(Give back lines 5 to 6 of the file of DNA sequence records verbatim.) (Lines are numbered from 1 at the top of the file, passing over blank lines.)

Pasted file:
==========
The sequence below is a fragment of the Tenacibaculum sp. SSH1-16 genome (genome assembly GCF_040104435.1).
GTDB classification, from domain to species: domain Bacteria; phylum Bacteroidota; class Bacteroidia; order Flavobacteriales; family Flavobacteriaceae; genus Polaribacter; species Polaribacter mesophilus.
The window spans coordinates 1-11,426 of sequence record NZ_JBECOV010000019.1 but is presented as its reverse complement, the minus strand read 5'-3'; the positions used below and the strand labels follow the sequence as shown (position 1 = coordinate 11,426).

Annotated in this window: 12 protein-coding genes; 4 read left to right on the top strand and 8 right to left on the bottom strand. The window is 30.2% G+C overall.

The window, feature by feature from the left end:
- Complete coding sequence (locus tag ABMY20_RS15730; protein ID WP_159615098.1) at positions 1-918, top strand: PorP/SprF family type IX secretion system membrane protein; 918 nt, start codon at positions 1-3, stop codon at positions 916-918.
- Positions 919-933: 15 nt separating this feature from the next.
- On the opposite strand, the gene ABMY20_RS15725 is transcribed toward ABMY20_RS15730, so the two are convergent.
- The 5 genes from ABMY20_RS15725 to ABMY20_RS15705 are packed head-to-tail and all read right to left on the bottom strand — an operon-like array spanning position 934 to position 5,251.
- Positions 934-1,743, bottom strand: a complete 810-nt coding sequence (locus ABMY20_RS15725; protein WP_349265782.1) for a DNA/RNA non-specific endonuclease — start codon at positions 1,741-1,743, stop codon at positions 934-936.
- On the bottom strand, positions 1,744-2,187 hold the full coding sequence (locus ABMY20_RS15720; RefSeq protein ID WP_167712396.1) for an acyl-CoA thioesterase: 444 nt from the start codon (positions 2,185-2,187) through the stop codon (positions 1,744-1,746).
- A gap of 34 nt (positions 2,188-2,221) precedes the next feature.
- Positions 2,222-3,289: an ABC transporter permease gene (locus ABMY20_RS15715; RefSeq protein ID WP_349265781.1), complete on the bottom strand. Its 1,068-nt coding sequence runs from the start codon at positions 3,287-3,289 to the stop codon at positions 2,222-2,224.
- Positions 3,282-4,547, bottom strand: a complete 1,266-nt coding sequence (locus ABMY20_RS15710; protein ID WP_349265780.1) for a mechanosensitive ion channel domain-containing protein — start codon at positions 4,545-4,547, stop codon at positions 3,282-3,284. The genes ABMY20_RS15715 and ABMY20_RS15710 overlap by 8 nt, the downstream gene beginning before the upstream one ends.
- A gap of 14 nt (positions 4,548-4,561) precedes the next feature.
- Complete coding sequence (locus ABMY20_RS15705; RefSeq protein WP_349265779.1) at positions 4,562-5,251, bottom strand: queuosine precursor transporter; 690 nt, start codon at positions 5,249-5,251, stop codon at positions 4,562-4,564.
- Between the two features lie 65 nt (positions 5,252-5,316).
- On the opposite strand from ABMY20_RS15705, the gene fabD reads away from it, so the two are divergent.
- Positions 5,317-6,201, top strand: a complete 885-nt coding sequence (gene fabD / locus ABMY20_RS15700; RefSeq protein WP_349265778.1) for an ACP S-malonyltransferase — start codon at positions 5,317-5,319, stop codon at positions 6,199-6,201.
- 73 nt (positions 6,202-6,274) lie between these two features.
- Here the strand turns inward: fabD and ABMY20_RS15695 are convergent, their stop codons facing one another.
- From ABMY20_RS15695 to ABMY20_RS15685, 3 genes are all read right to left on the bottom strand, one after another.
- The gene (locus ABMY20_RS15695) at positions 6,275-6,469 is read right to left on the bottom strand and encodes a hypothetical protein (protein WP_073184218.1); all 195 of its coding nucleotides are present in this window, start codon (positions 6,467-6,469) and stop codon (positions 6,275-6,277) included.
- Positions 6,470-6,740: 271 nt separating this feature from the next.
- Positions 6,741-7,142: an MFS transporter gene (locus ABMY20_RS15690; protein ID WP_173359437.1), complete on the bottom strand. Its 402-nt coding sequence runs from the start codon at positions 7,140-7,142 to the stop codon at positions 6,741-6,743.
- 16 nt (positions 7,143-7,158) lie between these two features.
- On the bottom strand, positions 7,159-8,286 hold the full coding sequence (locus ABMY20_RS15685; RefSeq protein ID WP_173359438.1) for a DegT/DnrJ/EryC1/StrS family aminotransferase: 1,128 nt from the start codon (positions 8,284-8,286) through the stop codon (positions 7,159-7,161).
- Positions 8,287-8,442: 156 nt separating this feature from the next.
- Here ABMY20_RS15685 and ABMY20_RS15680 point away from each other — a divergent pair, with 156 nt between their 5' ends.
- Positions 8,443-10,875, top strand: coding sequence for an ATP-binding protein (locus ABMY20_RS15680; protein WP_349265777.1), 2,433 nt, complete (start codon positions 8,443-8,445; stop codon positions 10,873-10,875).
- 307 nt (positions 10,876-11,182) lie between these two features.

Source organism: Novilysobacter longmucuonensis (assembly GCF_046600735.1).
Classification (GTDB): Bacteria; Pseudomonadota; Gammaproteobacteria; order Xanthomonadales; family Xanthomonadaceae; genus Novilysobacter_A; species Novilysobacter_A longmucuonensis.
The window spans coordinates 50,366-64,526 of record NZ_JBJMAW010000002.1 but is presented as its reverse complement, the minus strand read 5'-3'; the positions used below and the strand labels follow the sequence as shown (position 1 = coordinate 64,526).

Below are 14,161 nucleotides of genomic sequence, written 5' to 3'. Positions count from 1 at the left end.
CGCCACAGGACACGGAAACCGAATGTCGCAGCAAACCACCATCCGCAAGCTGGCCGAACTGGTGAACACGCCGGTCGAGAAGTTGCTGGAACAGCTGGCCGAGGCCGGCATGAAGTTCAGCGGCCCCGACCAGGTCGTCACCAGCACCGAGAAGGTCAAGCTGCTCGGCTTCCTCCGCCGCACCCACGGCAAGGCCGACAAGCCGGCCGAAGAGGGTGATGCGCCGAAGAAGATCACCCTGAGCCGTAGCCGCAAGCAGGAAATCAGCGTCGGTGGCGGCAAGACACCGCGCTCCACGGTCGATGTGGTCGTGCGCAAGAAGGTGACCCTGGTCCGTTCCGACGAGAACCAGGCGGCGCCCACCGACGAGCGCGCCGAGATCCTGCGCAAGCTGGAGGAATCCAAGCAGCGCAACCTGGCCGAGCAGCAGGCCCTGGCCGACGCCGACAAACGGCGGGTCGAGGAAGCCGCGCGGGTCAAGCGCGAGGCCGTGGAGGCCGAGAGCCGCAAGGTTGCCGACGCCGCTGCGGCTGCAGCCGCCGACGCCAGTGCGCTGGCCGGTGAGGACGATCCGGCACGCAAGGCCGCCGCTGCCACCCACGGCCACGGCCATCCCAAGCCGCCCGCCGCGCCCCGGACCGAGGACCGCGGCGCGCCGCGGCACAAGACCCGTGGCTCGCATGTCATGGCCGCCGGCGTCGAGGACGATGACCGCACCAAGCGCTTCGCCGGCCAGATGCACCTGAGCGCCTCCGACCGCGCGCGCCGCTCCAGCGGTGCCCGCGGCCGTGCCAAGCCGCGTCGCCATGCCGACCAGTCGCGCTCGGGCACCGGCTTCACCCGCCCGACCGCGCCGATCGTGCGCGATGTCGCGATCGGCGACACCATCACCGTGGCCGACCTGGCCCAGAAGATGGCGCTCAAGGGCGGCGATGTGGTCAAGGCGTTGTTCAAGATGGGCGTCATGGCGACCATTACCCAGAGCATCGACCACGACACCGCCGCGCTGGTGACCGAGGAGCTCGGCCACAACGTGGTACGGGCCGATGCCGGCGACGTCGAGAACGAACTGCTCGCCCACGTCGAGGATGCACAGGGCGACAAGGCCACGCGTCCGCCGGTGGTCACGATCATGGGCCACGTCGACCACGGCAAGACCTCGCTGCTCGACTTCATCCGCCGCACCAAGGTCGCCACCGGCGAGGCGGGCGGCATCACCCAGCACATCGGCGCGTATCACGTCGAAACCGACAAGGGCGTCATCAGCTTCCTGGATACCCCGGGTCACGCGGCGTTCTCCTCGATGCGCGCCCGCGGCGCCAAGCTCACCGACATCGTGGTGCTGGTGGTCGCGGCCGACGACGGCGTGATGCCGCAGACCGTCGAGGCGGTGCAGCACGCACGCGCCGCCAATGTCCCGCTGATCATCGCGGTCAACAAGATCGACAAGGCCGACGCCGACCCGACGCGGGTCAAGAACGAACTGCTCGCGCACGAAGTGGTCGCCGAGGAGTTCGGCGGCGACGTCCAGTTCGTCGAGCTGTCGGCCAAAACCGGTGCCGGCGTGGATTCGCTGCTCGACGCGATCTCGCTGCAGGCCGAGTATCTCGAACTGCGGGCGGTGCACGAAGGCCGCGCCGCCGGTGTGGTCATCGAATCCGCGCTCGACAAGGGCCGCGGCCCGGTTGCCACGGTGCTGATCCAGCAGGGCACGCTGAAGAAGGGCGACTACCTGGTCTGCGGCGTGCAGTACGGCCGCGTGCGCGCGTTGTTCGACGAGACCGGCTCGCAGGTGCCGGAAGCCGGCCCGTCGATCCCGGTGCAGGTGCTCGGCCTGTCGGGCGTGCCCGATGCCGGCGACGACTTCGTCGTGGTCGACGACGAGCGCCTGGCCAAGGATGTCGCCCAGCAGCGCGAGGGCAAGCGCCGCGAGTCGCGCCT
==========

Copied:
The window, feature by feature from the left end:
- Complete coding sequence (locus tag ABMY20_RS15730; protein ID WP_159615098.1) at positions 1-918, top strand: PorP/SprF family type IX secretion system membrane protein; 918 nt, start codon at positions 1-3, stop codon at positions 916-918.